The death of Robert Ames, who was America's top intelligence officer for the Middle East, is commemorated among the hundred and seventeen stars on the white marble Memorial Wall at C.I.A. headquarters, in Langley, Virginia. He served long years in the region's hellholes--Beirut; Tehran; Sanaa, Yemen; Kuwait City; and Cairo--often in the midst of war or turmoil. Along the way, Ames cultivated pivotal U.S. operatives and sources, even within the Palestine Liberation Organization when it ranked as the world's top terrorist group. In April, 1983, as chief of the C.I.A.'s Near East division, back in Washington, Ames returned to Beirut for consultations as Lebanon's civil war raged. Shortly after 1 P.M. on April 18th, 1983, Ames was huddling with seven other C.I.A. staff at the high-rise U.S. Embassy overlooking the Mediterranean, when a delivery van laden with explosives made a sharp swing into the cobblestone entryway, sped past a guard station, and accelerated into the embassy's front wall.
In September, 2011, I met General James Mattis, then in charge of U.S. Central Command, at its headquarters, in Tampa, Florida. Central Command directs American military forces in the Middle East, Afghanistan, and Pakistan. The General's staff had agreed to allow me to travel with him on an extensive tour of "the sandbox," as American military officers sometimes call the region. The itinerary was the sort that a travel agent on hallucinogens might propose: Tampa-Amman-Cairo-Doha-Abu Dhabi-Islamabad-Kabul, plus a final stopover in Tallinn, the capital of Estonia. I would be the only reporter on his plane for eight days or so.
WASHINGTON/DUBAI, UNITED ARAB EMIRATES – Saudi Arabia is running out of time to explain to the Trump administration what happened to journalist Jamal Khashoggi within its consulate in Turkey. The administration increasingly regards Saudi Arabia's denial of any involvement of Khashoggi's disappearance as untenable, and President Donald Trump and his aides are more and more convinced that the Washington Post writer died after entering the Saudi Arabian Consulate in Istanbul on Oct. 2 to pick up a document for his wedding, said three U.S. officials who asked not to be identified because of the sensitivity of the matter. Despite increasing pressure from Congress, Trump is reluctant to cancel multimillion-dollar arms sales to Saudi Arabia out of concern the U.S. ally will turn to Russia or China instead. But a range of other punishments are under discussion within the administration, from downgrading diplomatic relations or sanctioning Saudi officials to following major U.S. companies in withdrawing officials from an investment conference in Riyadh later this month. White House economic adviser Larry Kudlow warned Sunday of "stern action" by Trump if Saudi Arabia is found responsible for Khashoggi's disappearance.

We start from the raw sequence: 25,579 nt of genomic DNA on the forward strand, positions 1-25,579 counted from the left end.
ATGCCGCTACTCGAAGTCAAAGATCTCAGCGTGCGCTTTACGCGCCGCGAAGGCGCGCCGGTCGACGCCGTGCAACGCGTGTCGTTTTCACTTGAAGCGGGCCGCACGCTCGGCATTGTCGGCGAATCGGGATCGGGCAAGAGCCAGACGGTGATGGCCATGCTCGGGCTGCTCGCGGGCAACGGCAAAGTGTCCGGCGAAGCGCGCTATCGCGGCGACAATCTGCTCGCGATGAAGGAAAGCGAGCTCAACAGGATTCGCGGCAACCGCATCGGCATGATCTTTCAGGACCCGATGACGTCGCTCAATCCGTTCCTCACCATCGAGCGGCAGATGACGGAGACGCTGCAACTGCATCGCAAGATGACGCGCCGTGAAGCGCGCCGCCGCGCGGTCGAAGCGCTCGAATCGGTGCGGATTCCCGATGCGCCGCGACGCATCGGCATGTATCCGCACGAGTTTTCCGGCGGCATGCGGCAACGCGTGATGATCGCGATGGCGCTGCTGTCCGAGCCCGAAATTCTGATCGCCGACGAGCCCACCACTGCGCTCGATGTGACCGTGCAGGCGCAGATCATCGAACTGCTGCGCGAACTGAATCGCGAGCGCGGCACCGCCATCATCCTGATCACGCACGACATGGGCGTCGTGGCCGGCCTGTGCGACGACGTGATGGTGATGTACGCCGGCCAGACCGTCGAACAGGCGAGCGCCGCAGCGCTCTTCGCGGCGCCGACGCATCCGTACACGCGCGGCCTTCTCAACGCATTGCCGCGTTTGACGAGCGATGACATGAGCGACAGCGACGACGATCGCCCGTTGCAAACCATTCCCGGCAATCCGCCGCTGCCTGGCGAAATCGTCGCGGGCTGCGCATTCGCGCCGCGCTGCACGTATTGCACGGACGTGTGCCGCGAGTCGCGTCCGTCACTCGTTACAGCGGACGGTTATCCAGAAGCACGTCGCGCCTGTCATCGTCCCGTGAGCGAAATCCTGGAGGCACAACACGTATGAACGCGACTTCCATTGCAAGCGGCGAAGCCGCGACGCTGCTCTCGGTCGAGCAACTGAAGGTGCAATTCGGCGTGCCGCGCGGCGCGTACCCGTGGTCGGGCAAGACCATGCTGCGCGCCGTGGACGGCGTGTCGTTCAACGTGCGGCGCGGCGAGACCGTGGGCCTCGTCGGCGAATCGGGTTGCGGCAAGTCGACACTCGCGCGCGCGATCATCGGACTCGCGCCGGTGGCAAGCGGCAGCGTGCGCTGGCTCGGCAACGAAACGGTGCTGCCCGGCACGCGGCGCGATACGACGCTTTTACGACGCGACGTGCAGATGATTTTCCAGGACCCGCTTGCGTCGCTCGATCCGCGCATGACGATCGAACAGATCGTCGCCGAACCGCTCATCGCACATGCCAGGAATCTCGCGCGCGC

As more details emerge about the'electronics ban' imposed by the U.S. on a raft of Middle East airlines, it increasingly looks like a crude attempt to damage those airlines and dissuade people from traveling to the U.S. from the Middle East. News first emerged on March 20 of a new regulation barring passengers from bringing any electronics device larger than a cell phone into the cabin on non-stop flights from the Middle East to the U.S. Since then, further details have been revealed. No on-the-record statements have yet been made by administration officials, but the broad terms of the ban have been set out in anonymous briefings to the media. The routes affected are direct flights to the U.S. from Amman in Jordan; Cairo in Egypt; Istanbul in Turkey; Riyadh and Jeddah in Saudi Arabia; Kuwait City in Kuwait; Doha in Qatar; Dubai and Abu Dhabi in the United Arab Emirates; and Casablanca in Morocco. The airlines that fly from these airports to the U.S. are Royal Jordanian, Egypt Air, Turkish Airlines, Saudia, Kuwait Airways, Qatar Airways, Emirates, Etihad and Royal Air Maroc.